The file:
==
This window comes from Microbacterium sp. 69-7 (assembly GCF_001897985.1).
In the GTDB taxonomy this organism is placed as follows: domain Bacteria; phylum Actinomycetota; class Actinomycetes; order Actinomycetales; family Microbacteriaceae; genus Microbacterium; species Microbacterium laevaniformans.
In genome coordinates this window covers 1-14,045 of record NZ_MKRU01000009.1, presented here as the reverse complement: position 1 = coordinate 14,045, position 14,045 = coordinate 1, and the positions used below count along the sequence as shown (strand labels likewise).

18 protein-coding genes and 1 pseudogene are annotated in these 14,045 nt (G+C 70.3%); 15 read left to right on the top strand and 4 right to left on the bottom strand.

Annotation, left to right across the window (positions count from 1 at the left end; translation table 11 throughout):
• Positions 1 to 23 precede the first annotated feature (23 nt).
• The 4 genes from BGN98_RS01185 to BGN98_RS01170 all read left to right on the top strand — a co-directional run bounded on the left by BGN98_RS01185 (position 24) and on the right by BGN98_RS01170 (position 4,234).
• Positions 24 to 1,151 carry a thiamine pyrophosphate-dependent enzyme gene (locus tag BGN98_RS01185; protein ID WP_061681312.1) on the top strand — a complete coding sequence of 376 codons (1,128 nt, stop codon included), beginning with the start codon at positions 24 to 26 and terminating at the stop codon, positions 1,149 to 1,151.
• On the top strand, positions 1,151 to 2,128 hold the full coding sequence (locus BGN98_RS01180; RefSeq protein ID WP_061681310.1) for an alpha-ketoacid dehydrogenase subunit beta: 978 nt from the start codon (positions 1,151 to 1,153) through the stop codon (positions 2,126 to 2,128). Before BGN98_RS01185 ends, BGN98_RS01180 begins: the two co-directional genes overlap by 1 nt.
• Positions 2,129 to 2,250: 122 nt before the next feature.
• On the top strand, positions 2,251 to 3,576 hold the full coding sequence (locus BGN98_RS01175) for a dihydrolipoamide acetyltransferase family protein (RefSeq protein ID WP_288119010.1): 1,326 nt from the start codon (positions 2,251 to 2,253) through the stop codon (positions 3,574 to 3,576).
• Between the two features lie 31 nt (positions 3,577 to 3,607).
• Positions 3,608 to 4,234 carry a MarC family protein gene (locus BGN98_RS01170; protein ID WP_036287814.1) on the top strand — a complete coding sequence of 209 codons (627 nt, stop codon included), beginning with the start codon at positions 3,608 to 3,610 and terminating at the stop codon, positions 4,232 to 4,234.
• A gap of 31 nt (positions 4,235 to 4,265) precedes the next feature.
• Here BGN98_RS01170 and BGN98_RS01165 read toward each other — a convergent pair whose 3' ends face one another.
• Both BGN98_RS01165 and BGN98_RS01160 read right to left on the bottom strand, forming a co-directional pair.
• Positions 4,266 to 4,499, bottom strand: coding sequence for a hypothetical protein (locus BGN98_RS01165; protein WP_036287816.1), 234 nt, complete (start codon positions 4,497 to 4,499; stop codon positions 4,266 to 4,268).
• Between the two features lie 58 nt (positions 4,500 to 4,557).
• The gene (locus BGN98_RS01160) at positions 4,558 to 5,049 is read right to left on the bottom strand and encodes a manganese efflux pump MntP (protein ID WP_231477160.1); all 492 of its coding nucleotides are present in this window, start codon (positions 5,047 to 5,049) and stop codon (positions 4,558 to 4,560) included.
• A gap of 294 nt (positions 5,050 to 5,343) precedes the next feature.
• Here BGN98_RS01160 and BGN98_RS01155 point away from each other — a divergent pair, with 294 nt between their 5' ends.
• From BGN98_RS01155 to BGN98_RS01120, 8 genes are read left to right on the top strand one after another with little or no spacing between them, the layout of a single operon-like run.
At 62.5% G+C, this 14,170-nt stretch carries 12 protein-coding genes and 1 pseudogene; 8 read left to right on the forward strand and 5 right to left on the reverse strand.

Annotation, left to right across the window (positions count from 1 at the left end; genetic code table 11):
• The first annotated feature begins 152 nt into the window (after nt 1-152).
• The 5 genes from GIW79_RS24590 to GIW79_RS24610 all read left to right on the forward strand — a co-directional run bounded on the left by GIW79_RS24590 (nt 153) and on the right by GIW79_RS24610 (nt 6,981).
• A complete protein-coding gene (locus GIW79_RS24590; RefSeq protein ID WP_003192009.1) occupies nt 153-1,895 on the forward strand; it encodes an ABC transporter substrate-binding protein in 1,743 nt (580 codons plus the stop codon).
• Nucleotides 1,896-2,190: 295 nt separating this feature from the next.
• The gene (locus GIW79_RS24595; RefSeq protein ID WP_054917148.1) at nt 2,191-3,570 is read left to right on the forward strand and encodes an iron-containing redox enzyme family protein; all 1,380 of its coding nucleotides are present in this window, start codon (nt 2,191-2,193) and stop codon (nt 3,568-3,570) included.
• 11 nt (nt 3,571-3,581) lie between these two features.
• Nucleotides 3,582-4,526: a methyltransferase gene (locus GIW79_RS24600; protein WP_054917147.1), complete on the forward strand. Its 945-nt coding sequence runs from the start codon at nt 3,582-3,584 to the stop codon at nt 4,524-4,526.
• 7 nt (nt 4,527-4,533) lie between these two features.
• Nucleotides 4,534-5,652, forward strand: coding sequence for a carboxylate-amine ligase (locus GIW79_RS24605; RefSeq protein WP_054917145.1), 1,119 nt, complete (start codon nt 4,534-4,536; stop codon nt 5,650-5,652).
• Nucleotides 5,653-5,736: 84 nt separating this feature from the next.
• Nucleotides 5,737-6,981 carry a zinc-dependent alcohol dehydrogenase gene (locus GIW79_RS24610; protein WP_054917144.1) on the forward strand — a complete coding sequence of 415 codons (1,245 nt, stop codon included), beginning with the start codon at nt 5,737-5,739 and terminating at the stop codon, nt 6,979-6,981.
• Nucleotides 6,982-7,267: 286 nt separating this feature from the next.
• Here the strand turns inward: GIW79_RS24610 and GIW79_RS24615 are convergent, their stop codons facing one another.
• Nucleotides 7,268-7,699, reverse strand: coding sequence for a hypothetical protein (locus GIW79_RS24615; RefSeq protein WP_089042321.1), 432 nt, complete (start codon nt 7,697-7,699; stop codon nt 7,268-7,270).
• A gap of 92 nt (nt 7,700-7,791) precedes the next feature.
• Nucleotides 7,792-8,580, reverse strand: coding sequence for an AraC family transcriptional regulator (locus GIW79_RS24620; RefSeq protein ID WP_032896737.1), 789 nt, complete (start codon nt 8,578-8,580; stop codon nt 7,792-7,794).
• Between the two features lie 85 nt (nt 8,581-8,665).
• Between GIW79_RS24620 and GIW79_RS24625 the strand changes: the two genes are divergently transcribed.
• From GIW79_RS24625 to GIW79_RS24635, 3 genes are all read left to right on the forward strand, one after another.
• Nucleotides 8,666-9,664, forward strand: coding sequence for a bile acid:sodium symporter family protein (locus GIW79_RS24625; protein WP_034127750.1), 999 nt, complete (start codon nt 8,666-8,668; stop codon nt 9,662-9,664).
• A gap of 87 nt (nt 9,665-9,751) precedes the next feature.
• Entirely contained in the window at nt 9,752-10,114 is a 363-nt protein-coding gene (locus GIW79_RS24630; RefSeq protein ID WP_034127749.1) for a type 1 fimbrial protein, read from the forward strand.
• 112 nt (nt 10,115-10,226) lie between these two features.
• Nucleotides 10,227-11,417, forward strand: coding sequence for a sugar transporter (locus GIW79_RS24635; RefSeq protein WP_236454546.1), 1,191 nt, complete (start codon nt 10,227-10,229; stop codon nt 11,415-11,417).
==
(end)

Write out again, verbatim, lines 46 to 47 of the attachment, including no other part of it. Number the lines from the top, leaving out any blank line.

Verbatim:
• Entirely contained in the window at nt 9,752-10,114 is a 363-nt protein-coding gene (locus GIW79_RS24630; RefSeq protein ID WP_034127749.1) for a type 1 fimbrial protein, read from the forward strand.
• 112 nt (nt 10,115-10,226) lie between these two features.